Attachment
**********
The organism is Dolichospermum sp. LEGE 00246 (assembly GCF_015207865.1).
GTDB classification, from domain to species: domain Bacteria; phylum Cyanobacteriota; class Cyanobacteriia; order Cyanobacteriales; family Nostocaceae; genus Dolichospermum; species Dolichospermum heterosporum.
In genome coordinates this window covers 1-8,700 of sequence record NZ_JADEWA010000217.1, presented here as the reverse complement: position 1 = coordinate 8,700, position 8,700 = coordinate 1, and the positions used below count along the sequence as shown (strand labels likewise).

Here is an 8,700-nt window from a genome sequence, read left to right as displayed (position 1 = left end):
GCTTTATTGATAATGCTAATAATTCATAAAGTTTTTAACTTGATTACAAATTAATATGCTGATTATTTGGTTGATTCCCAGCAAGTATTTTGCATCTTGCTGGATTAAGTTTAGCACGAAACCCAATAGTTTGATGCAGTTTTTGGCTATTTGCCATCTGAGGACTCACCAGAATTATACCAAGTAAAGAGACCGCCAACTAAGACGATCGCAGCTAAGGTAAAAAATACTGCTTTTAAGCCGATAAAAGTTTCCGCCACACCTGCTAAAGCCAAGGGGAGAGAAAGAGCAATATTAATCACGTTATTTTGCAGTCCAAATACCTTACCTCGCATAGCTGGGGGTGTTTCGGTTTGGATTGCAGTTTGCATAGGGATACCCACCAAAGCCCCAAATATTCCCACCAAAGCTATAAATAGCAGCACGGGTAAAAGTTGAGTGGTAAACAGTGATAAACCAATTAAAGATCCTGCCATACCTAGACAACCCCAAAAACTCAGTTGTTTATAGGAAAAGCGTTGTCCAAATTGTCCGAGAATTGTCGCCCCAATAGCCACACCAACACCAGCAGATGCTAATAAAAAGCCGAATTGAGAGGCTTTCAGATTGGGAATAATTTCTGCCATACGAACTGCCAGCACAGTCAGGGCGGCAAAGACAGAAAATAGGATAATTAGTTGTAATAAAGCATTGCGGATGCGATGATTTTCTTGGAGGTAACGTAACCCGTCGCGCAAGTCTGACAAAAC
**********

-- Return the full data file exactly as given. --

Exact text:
The organism is Dolichospermum sp. LEGE 00246 (assembly GCF_015207865.1).
GTDB classification, from domain to species: domain Bacteria; phylum Cyanobacteriota; class Cyanobacteriia; order Cyanobacteriales; family Nostocaceae; genus Dolichospermum; species Dolichospermum heterosporum.
In genome coordinates this window covers 1-8,700 of sequence record NZ_JADEWA010000217.1, presented here as the reverse complement: position 1 = coordinate 8,700, position 8,700 = coordinate 1, and the positions used below count along the sequence as shown (strand labels likewise).

Here is an 8,700-nt window from a genome sequence, read left to right as displayed (position 1 = left end):
GCTTTATTGATAATGCTAATAATTCATAAAGTTTTTAACTTGATTACAAATTAATATGCTGATTATTTGGTTGATTCCCAGCAAGTATTTTGCATCTTGCTGGATTAAGTTTAGCACGAAACCCAATAGTTTGATGCAGTTTTTGGCTATTTGCCATCTGAGGACTCACCAGAATTATACCAAGTAAAGAGACCGCCAACTAAGACGATCGCAGCTAAGGTAAAAAATACTGCTTTTAAGCCGATAAAAGTTTCCGCCACACCTGCTAAAGCCAAGGGGAGAGAAAGAGCAATATTAATCACGTTATTTTGCAGTCCAAATACCTTACCTCGCATAGCTGGGGGTGTTTCGGTTTGGATTGCAGTTTGCATAGGGATACCCACCAAAGCCCCAAATATTCCCACCAAAGCTATAAATAGCAGCACGGGTAAAAGTTGAGTGGTAAACAGTGATAAACCAATTAAAGATCCTGCCATACCTAGACAACCCCAAAAACTCAGTTGTTTATAGGAAAAGCGTTGTCCAAATTGTCCGAGAATTGTCGCCCCAATAGCCACACCAACACCAGCAGATGCTAATAAAAAGCCGAATTGAGAGGCTTTCAGATTGGGAATAATTTCTGCCATACGAACTGCCAGCACAGTCAGGGCGGCAAAGACAGAAAATAGGATAATTAGTTGTAATAAAGCATTGCGGATGCGATGATTTTCTTGGAGGTAACGTAACCCGTCGCGCAAGTCTGACAAAAC